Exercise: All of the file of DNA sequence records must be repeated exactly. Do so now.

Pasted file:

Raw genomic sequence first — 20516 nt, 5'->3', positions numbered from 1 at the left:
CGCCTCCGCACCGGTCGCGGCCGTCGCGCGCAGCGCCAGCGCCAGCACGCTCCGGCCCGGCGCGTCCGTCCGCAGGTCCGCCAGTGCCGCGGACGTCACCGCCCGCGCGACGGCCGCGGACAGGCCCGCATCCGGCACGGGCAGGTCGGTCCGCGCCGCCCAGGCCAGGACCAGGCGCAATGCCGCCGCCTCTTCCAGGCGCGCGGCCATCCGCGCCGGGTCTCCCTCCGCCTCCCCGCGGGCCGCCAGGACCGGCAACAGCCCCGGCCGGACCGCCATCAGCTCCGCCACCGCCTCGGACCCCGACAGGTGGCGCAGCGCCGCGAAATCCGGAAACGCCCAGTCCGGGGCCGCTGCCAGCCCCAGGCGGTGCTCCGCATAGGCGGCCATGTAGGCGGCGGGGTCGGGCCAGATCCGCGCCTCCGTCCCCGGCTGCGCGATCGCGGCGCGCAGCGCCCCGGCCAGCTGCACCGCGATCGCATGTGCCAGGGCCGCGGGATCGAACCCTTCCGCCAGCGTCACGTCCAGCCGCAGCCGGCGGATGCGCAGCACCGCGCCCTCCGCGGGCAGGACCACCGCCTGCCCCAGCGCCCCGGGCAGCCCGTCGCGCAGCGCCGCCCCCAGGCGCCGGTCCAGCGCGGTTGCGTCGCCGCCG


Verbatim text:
Raw genomic sequence first — 20516 nt, 5'->3', positions numbered from 1 at the left:
CGCCTCCGCACCGGTCGCGGCCGTCGCGCGCAGCGCCAGCGCCAGCACGCTCCGGCCCGGCGCGTCCGTCCGCAGGTCCGCCAGTGCCGCGGACGTCACCGCCCGCGCGACGGCCGCGGACAGGCCCGCATCCGGCACGGGCAGGTCGGTCCGCGCCGCCCAGGCCAGGACCAGGCGCAATGCCGCCGCCTCTTCCAGGCGCGCGGCCATCCGCGCCGGGTCTCCCTCCGCCTCCCCGCGGGCCGCCAGGACCGGCAACAGCCCCGGCCGGACCGCCATCAGCTCCGCCACCGCCTCGGACCCCGACAGGTGGCGCAGCGCCGCGAAATCCGGAAACGCCCAGTCCGGGGCCGCTGCCAGCCCCAGGCGGTGCTCCGCATAGGCGGCCATGTAGGCGGCGGGGTCGGGCCAGATCCGCGCCTCCGTCCCCGGCTGCGCGATCGCGGCGCGCAGCGCCCCGGCCAGCTGCACCGCGATCGCATGTGCCAGGGCCGCGGGATCGAACCCTTCCGCCAGCGTCACGTCCAGCCGCAGCCGGCGGATGCGCAGCACCGCGCCCTCCGCGGGCAGGACCACCGCCTGCCCCAGCGCCCCGGGCAGCCCGTCGCGCAGCGCCGCCCCCAGGCGCCGGTCCAGCGCGGTTGCGTCGCCGCCG